Nowadays, even a stray pair of tweezers or a bottle of saline solution can make a journey through airport security an unpleasant experience. So when Irish authorities were alerted on Tuesday that a man had passed through Dublin Airport days earlier carrying high-grade plastic explosives, it's not surprising that a large-scale security alert was triggered. The roads around the 49-year-old electrician's apartment in Dublin were cordoned off, and bomb-disposal experts searched the premises, turning up 3 oz. of the powerful explosive material RDX. The amount was greater than what Umar Farouk Abdulmutallab is accused of carrying on board Detroit-bound Northwest Flight 253 on Christmas Day.
The man, who had returned to Ireland from his native Slovakia on Jan. 2, was promptly arrested by police and detained for questioning. Good news, right? The Irish authorities could congratulate themselves on foiling a potential terrorist threat, couldn't they? Not quite.
The explosives had in fact been planted in the passenger's bag by security staff at Poprad-Tatry International Airport in northern Slovakia as part of a test of screening procedures. The Slovakian Interior Ministry said on Wednesday that a sniffer dog had discovered the explosives but the officer got called away to another task and forgot to remove the materials from the bag. The electrician then boarded his Danube Wings flight, completely unaware of his hidden cargo. The Slovakian government says the airport authorities then contacted the pilot, who decided the explosives did not pose a safety risk as they were not connected to other necessary bomb components.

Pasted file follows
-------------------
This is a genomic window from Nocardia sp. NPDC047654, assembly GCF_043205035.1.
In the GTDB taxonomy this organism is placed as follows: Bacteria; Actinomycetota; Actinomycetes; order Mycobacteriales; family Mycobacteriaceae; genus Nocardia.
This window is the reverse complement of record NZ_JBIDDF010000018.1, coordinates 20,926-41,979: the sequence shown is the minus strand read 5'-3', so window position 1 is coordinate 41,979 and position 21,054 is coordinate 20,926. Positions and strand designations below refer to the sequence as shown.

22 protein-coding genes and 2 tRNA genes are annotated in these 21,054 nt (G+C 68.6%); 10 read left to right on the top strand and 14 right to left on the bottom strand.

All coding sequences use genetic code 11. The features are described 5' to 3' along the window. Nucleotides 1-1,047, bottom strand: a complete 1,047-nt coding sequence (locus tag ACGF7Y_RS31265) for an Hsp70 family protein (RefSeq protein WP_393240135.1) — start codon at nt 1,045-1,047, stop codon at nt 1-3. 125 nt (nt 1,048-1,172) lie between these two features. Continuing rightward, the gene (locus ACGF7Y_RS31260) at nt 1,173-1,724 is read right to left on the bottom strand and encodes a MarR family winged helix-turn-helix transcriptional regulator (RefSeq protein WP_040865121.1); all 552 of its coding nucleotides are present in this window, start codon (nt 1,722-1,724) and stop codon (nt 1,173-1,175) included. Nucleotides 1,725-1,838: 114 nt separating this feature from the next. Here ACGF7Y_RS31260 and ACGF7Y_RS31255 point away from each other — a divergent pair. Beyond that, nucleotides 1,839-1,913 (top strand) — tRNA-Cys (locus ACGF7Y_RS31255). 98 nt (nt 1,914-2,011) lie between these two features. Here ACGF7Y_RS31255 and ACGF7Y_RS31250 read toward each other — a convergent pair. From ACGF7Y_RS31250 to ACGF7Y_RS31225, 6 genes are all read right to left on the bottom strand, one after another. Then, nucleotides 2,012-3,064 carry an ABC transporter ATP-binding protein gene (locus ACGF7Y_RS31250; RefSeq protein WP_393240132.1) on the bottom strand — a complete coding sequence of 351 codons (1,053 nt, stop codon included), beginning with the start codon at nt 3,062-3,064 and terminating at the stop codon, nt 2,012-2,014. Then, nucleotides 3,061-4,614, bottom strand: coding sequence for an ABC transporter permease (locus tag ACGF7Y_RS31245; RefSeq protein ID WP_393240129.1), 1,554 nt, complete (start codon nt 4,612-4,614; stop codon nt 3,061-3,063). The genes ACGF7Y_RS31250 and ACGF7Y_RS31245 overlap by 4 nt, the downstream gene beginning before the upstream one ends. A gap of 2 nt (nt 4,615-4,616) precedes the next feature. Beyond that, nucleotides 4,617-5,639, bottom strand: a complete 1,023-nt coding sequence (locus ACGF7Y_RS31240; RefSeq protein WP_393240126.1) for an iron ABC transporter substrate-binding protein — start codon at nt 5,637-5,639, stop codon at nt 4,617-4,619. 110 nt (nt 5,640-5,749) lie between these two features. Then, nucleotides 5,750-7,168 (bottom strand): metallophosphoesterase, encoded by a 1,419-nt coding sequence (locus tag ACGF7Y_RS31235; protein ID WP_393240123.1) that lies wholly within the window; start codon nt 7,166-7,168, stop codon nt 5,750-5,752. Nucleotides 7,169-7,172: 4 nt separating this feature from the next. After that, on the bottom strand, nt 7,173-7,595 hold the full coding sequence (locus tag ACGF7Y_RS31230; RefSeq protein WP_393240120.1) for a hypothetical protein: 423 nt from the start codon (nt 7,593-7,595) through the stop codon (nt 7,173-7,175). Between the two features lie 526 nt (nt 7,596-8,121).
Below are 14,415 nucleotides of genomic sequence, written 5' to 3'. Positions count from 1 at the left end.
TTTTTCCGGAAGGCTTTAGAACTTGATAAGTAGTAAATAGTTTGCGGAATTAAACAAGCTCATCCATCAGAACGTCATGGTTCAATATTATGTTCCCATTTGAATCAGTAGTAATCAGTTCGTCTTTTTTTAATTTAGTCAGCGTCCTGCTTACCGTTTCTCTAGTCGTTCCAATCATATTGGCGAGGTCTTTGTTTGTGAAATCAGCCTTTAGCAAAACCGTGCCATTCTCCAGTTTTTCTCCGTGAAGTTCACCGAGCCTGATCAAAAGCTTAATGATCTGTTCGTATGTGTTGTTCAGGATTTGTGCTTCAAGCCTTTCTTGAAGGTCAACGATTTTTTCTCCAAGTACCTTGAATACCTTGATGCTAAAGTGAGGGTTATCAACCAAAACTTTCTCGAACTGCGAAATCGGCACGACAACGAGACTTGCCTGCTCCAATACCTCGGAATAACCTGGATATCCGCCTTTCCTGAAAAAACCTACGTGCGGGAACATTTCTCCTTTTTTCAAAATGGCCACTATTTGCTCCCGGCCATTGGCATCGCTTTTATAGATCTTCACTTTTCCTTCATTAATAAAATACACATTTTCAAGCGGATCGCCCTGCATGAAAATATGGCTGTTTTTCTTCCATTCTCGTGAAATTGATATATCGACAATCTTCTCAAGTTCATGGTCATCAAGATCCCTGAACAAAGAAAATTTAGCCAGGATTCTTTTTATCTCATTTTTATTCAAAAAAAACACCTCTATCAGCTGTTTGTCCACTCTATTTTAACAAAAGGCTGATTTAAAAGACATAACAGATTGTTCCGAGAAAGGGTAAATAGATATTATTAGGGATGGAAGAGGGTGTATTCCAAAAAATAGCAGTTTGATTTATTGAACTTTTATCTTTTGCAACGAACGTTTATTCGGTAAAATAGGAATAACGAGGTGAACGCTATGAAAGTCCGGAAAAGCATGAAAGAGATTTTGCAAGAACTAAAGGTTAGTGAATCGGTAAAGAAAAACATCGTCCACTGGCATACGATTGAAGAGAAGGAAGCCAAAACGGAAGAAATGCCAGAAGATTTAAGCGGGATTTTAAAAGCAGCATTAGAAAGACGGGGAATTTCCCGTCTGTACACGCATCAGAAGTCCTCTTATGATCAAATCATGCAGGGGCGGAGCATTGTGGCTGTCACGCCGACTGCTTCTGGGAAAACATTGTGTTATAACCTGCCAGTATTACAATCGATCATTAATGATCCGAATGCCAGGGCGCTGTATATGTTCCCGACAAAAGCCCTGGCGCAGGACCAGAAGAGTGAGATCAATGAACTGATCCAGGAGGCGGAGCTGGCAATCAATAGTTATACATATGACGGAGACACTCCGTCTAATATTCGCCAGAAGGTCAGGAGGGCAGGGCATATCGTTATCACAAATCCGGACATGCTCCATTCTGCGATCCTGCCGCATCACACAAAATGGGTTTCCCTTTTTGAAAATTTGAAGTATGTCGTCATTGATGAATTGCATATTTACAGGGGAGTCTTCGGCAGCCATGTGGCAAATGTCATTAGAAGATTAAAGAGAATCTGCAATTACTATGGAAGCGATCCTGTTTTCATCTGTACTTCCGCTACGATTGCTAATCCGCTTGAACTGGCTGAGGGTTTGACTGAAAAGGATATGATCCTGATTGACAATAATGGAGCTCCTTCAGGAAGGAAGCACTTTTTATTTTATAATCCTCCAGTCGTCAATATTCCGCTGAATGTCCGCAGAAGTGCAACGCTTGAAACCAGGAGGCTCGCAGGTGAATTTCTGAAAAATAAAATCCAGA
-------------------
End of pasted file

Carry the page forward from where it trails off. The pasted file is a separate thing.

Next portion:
What happened next is not entirely clear. Slovakian authorities say they immediately contacted their counterparts at Dublin Airport to explain the situation, but the Dublin Airport Authority says it did not hear from the Slovakians until Tuesday morning. (According to the Irish media, a telex went to the wrong number.) Slovakian officials described the oversight as a "silly and unprofessional mistake" and apologized to the Irish. But in a statement from the Slovakian Interior Ministry, the government took exception to the arrest of the passenger: "[For an] incomprehensible reason, [the police] took the person into custody and undertook further security measures ... After explaining the situation, our citizen was released with no further consequences."
Both Ireland and Slovakia agree that the passengers on the Danube Wings flight were not in danger there was no possibility that the material in the man's bag could have exploded mid-flight. "On their own, this type of explosive does need to be combined with other elements to make it into a bomb, but obviously this type of high-grade explosive is potentially extremely dangerous," Commandant Gavin Young, an Irish Defense Forces spokesman, said in an interview with the Irish national broadcaster RTE.
Still, such a risky test is bound to raise a lot of questions. Security experts say they are perplexed as to why the Slovakian authorities would attempt this kind of experiment using real explosives and a real passenger. "I've never heard of an incident like this before," says Tim Ripley, a British security expert who writes books about defense issues. "It's very unusual for a civilian to be used unwittingly in these kinds of tests. Normally an airport would use its own staff for tests. So to hide explosives in someone's bag and just hope for the best seems very strange indeed."
But given the increased scrutiny of airport security measures after the attempted bombing of the flight over Detroit last month, could more of us become guinea pigs for airport security staff? "If your security regime is entirely transparent, then you're almost inviting people to try and get around it," says Ripley. "Unpredictability can be a useful tool, but in this case, I think enthusiasm got in the way of professionalism."